Grant Christensen has posted “Getting Cooley Right: The Inherent Criminal Powers of Tribal Law Enforcement,” forthcoming in the UC Davis Law Review, on SSRN.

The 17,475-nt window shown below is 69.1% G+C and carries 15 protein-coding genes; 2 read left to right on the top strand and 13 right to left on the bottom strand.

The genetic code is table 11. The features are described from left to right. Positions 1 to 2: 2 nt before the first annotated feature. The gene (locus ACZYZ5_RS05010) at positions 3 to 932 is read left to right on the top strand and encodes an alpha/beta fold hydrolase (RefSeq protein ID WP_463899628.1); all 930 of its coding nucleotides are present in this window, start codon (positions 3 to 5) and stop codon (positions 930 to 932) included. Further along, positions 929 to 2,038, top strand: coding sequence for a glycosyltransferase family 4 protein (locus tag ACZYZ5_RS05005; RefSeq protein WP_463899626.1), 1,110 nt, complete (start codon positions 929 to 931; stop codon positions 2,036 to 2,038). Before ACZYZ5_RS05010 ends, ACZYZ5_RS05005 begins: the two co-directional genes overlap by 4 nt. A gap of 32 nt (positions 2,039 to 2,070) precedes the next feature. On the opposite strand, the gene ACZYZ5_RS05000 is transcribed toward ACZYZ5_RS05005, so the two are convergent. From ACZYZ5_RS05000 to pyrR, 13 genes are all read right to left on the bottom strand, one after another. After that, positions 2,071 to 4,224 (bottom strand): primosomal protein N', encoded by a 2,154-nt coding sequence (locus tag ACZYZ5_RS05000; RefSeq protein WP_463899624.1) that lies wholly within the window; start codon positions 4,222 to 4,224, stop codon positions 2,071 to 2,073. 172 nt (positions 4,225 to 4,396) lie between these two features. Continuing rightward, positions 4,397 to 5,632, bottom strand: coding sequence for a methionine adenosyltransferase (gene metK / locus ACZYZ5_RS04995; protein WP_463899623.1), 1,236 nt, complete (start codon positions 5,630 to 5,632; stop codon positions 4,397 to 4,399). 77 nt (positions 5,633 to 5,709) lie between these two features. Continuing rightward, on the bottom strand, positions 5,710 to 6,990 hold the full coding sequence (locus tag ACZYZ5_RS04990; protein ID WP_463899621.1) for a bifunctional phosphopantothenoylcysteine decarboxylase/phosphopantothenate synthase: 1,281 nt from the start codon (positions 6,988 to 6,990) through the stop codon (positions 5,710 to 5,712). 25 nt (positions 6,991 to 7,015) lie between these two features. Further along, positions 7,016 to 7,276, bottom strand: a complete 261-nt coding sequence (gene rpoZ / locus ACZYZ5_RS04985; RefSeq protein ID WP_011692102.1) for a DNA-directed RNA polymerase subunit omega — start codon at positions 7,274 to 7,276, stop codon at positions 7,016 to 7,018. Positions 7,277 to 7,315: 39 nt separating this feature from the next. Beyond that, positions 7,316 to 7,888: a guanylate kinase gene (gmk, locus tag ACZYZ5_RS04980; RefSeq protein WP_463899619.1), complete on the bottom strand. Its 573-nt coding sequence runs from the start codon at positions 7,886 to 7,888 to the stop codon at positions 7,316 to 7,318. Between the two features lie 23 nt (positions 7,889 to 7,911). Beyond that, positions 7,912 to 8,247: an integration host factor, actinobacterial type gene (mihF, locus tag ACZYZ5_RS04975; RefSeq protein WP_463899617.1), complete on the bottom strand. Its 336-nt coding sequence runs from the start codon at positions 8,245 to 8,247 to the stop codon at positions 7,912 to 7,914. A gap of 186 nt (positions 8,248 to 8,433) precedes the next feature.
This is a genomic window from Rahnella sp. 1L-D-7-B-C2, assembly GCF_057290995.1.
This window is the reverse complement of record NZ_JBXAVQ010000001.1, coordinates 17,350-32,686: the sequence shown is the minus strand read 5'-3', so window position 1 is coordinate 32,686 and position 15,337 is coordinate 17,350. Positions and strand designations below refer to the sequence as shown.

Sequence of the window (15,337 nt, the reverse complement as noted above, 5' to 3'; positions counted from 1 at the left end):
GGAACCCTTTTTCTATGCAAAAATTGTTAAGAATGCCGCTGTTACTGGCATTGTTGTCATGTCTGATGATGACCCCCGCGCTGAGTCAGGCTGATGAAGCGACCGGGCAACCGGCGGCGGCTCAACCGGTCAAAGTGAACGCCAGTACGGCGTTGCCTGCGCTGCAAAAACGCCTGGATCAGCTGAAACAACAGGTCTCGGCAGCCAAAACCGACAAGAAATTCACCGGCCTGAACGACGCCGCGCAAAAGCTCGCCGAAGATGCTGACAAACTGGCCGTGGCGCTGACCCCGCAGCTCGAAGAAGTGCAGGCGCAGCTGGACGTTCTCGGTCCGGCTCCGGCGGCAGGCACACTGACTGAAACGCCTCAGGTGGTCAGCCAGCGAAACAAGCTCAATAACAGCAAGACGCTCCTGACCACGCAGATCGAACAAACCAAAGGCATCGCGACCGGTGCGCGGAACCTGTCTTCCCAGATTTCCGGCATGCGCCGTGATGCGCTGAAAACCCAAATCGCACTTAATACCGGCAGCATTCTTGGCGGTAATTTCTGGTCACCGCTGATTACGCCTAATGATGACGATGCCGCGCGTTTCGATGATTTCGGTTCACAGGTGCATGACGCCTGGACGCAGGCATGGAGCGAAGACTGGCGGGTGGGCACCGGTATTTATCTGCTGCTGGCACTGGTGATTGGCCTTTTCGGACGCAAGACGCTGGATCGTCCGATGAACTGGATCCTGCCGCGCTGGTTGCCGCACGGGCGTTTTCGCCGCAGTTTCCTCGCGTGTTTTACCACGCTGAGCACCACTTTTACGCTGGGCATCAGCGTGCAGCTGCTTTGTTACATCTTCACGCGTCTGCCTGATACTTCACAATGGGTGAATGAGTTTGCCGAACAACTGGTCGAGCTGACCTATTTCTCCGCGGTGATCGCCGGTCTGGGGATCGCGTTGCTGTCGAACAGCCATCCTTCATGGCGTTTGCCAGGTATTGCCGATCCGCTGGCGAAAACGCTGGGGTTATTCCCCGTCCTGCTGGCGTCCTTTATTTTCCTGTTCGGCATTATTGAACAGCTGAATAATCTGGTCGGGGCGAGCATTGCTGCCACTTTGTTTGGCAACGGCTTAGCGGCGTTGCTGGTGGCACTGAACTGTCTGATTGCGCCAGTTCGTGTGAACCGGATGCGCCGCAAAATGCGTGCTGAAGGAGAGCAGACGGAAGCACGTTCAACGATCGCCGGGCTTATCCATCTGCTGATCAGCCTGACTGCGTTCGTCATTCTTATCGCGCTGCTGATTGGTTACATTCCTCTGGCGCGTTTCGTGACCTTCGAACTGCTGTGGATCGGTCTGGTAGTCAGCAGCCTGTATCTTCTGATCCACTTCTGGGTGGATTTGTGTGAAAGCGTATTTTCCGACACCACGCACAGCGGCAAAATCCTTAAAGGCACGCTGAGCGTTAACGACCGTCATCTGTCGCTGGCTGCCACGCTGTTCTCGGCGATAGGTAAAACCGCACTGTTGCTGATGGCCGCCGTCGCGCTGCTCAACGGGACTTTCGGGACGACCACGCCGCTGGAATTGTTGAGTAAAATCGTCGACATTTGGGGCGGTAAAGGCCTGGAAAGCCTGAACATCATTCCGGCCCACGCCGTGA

While the Supreme Court regularly decides cases defining the limits of the criminal jurisdiction of tribal courts, when it heard United States v. Cooley in 2021 it had not decided a case about the procedural powers of tribal law enforcement in more than a century. Across more than five decades lower courts at all levels struggled to decide whether the inherent criminal powers of tribal law enforcement are coterminous with the jurisdiction of tribal courts or whether tribal officers may have their own set of inherent powers distinct from the power to prosecute. This Article examines the inconsistent split in authority that existed before Cooley and anticipates the future misreading of inherent criminal power by lower courts. It argues that now that the Court has divorced the inherent criminal power of tribal law enforcement from the criminal jurisdictional power of tribal courts, tribal officers may stop, detain, search, and investigate anyone whose criminal conduct poses a danger to the health and welfare of the tribal community. The Article bolsters its application by using the first cases decided by lower courts in the post-Cooley era as artifacts to examine the full implications of the recognition of inherent criminal power exercised by tribal law enforcement.